The State Government will test the market for alternative uses for the state’s bushfire-ravaged Mid North Forests.
Recreational, heritage and tourism options will be considered as part of a comprehensive examination of the future management of the forests.
In January last year, the Bangor bushfire burnt 1,776 hectares of commercial plantations at Wirrabarra, which followed the loss of 427 hectares of commercial plantations in the Bundaleer fire of 2013.
The examination will also consider the viability of ForestrySA’s future management of the Mid North forests. The community and stakeholders will be consulted about future management options.
Forests Minister Leon Bignell said business as usual for the forests was not an option, given the extent of damage caused by the bushfires.
“A complete replanting of the forests would cost almost $7 million, as well as the on-going management costs,” he said.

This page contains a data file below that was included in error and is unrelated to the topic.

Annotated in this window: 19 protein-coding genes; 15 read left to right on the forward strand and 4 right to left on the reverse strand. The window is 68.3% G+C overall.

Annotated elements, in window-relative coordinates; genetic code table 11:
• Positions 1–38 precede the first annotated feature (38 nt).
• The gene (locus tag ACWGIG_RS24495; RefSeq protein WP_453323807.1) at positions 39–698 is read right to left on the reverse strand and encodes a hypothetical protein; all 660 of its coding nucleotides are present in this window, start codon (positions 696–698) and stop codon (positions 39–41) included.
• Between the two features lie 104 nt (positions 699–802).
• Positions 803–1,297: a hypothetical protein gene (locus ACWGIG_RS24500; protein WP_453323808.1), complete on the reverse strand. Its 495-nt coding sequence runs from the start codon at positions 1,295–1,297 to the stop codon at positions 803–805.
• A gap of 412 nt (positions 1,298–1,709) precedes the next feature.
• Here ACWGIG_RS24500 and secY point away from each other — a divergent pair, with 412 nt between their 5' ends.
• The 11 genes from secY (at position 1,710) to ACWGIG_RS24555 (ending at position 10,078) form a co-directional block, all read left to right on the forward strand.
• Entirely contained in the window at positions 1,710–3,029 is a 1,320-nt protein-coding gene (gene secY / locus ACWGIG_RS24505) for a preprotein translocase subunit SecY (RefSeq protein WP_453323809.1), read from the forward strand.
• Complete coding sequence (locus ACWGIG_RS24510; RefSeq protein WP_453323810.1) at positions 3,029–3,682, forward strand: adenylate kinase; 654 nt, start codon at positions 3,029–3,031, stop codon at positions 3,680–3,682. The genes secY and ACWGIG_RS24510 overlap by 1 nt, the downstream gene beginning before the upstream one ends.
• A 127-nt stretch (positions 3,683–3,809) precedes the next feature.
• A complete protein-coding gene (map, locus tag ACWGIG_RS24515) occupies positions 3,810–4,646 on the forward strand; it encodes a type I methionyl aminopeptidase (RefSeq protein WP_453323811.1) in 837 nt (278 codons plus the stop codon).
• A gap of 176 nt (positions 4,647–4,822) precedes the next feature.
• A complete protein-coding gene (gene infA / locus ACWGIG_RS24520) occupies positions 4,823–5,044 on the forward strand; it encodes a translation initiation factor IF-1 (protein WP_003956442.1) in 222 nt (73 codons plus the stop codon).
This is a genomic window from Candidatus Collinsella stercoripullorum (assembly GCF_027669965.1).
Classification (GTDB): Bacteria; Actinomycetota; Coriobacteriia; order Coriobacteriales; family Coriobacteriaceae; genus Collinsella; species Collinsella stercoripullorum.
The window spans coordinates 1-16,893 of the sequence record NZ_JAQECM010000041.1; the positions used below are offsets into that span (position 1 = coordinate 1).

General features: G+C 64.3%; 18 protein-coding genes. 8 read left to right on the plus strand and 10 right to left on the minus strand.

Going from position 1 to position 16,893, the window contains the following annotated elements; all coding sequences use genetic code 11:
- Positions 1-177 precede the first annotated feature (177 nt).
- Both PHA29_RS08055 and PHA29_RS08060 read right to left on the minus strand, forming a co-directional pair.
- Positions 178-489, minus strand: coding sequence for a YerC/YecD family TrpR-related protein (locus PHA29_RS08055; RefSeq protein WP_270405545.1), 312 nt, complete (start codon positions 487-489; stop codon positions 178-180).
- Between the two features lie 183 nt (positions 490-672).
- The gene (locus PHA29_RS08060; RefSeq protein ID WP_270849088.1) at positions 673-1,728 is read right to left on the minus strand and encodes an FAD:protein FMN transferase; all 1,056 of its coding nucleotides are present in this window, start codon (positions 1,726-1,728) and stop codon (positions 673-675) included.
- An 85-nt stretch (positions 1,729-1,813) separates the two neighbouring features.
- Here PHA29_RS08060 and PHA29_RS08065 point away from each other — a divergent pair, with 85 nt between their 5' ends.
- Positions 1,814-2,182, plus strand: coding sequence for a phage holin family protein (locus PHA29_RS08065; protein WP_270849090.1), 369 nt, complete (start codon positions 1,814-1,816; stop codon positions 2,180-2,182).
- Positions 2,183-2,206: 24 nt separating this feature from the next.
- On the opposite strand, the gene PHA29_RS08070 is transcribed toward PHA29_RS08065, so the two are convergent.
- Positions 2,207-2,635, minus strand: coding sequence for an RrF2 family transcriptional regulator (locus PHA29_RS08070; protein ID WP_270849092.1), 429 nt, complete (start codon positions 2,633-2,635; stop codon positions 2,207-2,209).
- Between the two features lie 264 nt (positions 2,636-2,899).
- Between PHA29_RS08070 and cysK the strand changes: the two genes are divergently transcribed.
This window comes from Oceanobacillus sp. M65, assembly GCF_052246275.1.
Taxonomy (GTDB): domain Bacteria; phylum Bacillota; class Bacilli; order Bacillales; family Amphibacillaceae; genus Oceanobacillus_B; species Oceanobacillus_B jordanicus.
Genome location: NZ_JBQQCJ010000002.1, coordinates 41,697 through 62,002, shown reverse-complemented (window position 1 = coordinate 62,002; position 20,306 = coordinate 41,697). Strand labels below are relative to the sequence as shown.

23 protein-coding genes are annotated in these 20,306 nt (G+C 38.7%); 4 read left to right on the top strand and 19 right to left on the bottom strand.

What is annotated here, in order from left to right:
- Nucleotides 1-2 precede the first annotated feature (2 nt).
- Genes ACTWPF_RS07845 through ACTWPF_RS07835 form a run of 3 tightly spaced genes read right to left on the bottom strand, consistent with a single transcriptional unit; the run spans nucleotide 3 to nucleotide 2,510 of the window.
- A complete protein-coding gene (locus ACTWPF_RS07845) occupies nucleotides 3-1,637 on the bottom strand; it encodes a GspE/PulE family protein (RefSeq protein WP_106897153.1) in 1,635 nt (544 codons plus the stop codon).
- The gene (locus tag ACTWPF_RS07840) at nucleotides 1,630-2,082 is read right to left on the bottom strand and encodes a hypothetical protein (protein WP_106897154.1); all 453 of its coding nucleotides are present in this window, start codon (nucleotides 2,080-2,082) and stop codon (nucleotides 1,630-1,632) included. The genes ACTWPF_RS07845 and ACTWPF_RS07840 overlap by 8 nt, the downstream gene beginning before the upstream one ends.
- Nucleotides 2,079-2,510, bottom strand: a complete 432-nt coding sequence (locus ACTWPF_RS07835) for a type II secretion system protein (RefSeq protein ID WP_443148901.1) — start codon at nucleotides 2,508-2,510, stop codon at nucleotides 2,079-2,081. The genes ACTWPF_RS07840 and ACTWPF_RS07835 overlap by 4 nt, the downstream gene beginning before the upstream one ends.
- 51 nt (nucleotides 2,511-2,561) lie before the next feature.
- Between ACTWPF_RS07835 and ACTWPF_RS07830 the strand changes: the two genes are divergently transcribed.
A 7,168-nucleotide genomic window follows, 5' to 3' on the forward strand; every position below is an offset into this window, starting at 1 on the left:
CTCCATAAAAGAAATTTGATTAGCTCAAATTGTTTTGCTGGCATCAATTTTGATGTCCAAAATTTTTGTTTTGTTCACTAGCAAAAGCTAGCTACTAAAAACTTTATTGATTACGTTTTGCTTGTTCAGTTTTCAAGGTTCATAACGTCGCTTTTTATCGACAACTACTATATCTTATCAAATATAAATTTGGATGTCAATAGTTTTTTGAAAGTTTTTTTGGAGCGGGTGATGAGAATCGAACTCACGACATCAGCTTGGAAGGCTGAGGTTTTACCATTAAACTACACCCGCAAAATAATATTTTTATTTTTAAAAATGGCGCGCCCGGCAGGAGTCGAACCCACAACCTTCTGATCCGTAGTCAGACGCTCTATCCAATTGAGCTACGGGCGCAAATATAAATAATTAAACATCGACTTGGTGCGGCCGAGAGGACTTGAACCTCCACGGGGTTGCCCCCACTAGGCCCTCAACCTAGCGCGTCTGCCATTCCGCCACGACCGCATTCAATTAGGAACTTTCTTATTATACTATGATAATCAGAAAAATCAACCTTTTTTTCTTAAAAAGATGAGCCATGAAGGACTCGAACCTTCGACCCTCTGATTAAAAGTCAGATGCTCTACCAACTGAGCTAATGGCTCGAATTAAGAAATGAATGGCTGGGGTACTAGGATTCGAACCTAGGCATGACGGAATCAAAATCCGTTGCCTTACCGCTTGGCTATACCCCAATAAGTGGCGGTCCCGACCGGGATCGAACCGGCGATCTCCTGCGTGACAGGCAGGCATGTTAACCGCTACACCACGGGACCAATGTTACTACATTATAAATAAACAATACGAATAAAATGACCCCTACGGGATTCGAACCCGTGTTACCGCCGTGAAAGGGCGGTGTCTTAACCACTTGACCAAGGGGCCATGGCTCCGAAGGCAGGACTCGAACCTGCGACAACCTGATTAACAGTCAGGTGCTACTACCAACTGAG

“However, we know from the community forum I hosted in Jamestown last October that locals maintain a strong interest in the future of the forests.
“This strategy gives Mid North communities a great opportunity to consider forestry and non-forestry options which deliver sustainable benefits for the state.”
Minister Bignell said Primary Industries and Regions SA (PIRSA) was leading the strategy, and will spend this year talking to the community and forestry industry about the future of the Mid North forests.
“Good decision-making needs good information, so PIRSA will gather information that identifies and assesses alternative uses for the Mid North forests,” he said.
“PIRSA will also look at the capacity of the land to support future forestry activity, as well as alternative uses such as agriculture. Fire management will also be an important part of the process.”
The State Government replanted 60 hectares of the Bundaleer forest last year.
Further information about the plan, entitled Mid North Forests – Future Strategy, is available at: www.pir.sa.gov.au/forestry